A macrophage factor enhancing the systemic anti-tumour effect of T lymphocytes

H van LoverenW den Otter


Spleen cells sensitized to tumour cells have an anti-tumour effect on injected syngeneic lymphosarcoma cells in mice. This study shows that this anti-tumour effect can be enhanced by induced peritoneal macrophages and by macrophage-like tumour cells (macrophages). Addition of macrophages to the intraperitoneally injected sensitized spleen cells stimulated the anti-tumour effect. This was observed both with intraperitoneally injected tumour cells and with subcutaneously transplanted tumour cells. The anti-tumour effect is the result of a cooperation between T cells and macrophages. In vitro incubation of immune T-cells with macrophages or macrophage-like cells enhanced the in vivo anti-tumour activity of the sensitized T-lymphocytes. Neither the presence of antigen nor the proliferation of the immune T-cells were a prerequisite to enhance this anti-tumour effect. Our experiments suggest that a macrophage factor is responsible for the enhancement of the anti-tumour effect. Based on the results of this paper and other studies we propose the following sequence of events to explain the anti-tumour effect of injected sensitized T-lymphocytes and macrophages: injected macrophages enhance the anti-tumour effect of sensitized lymphocyte...Continue Reading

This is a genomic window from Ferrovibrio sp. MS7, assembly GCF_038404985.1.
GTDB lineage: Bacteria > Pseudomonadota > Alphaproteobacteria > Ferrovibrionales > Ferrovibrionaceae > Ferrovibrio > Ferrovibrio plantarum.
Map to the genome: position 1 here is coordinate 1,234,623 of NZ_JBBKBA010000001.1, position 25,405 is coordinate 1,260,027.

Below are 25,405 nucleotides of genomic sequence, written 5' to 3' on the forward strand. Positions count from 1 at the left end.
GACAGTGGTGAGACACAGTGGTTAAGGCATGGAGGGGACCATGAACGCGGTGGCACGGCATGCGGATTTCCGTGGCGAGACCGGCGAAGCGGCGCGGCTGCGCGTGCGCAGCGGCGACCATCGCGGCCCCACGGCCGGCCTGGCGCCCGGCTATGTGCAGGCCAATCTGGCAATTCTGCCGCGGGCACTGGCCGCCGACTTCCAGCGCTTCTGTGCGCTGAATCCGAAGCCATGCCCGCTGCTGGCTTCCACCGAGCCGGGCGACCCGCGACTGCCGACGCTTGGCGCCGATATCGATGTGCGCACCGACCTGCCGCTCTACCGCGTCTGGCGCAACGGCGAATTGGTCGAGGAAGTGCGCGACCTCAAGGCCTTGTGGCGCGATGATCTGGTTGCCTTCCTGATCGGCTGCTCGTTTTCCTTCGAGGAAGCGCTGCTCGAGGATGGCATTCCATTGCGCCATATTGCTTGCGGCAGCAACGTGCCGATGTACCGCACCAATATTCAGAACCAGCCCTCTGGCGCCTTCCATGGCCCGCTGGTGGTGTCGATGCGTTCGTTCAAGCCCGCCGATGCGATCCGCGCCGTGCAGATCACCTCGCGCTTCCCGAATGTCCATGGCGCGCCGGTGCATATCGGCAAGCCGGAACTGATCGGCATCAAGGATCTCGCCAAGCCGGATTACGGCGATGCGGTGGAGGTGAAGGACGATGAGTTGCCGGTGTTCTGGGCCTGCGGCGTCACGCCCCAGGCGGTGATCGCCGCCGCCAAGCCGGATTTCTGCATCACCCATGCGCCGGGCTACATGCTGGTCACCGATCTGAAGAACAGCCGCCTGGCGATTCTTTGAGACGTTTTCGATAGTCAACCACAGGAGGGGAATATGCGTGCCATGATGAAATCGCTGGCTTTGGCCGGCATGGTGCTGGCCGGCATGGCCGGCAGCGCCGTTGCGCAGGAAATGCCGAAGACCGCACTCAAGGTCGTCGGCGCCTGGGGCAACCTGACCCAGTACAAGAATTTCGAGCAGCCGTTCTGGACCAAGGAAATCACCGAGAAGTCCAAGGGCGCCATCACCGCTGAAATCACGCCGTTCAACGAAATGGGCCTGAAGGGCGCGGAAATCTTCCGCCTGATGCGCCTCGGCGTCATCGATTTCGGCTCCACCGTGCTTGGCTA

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Nov 19, 2004·Cancer Research·Hiroshi NagataToshifumi Hibi

Related Concepts

Cell Communication
Immunologic Tumoricidal Activities
Normal Serum Globulin Therapy
Mice, Inbred Strains
Neoplasms, Experimental

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